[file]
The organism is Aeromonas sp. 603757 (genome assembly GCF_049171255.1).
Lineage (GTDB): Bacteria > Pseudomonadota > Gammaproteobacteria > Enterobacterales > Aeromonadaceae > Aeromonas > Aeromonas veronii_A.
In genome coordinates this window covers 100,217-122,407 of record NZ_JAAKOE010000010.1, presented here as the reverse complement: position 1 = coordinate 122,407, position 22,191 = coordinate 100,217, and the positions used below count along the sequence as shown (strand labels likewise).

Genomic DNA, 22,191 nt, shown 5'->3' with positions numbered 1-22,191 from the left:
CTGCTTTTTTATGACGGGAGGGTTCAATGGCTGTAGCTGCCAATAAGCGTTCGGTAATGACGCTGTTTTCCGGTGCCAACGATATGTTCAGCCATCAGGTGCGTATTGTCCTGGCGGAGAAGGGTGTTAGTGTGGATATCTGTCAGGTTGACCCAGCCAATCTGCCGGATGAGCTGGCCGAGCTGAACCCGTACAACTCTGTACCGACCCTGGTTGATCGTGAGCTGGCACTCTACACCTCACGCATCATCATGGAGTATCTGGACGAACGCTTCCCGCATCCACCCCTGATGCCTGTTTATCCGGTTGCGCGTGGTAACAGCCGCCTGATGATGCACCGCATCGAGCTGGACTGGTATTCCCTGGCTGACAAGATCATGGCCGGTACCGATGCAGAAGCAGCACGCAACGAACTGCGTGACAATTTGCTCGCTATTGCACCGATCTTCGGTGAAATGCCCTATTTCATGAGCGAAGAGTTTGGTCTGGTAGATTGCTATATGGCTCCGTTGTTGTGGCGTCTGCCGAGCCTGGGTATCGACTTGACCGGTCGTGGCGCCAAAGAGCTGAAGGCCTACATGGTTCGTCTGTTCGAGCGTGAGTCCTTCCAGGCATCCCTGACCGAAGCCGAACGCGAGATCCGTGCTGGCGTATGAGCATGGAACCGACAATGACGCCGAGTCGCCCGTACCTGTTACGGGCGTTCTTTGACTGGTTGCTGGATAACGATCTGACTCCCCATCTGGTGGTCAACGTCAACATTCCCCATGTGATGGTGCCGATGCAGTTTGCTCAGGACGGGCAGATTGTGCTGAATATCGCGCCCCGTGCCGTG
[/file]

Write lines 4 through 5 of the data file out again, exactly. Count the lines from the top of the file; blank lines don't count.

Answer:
Genomic DNA, 22,191 nt, shown 5'->3' with positions numbered 1-22,191 from the left:
CTGCTTTTTTATGACGGGAGGGTTCAATGGCTGTAGCTGCCAATAAGCGTTCGGTAATGACGCTGTTTTCCGGTGCCAACGATATGTTCAGCCATCAGGTGCGTATTGTCCTGGCGGAGAAGGGTGTTAGTGTGGATATCTGTCAGGTTGACCCAGCCAATCTGCCGGATGAGCTGGCCGAGCTGAACCCGTACAACTCTGTACCGACCCTGGTTGATCGTGAGCTGGCACTCTACACCTCACGCATCATCATGGAGTATCTGGACGAACGCTTCCCGCATCCACCCCTGATGCCTGTTTATCCGGTTGCGCGTGGTAACAGCCGCCTGATGATGCACCGCATCGAGCTGGACTGGTATTCCCTGGCTGACAAGATCATGGCCGGTACCGATGCAGAAGCAGCACGCAACGAACTGCGTGACAATTTGCTCGCTATTGCACCGATCTTCGGTGAAATGCCCTATTTCATGAGCGAAGAGTTTGGTCTGGTAGATTGCTATATGGCTCCGTTGTTGTGGCGTCTGCCGAGCCTGGGTATCGACTTGACCGGTCGTGGCGCCAAAGAGCTGAAGGCCTACATGGTTCGTCTGTTCGAGCGTGAGTCCTTCCAGGCATCCCTGACCGAAGCCGAACGCGAGATCCGTGCTGGCGTATGAGCATGGAACCGACAATGACGCCGAGTCGCCCGTACCTGTTACGGGCGTTCTTTGACTGGTTGCTGGATAACGATCTGACTCCCCATCTGGTGGTCAACGTCAACATTCCCCATGTGATGGTGCCGATGCAGTTTGCTCAGGACGGGCAGATTGTGCTGAATATCGCGCCCCGTGCCGTG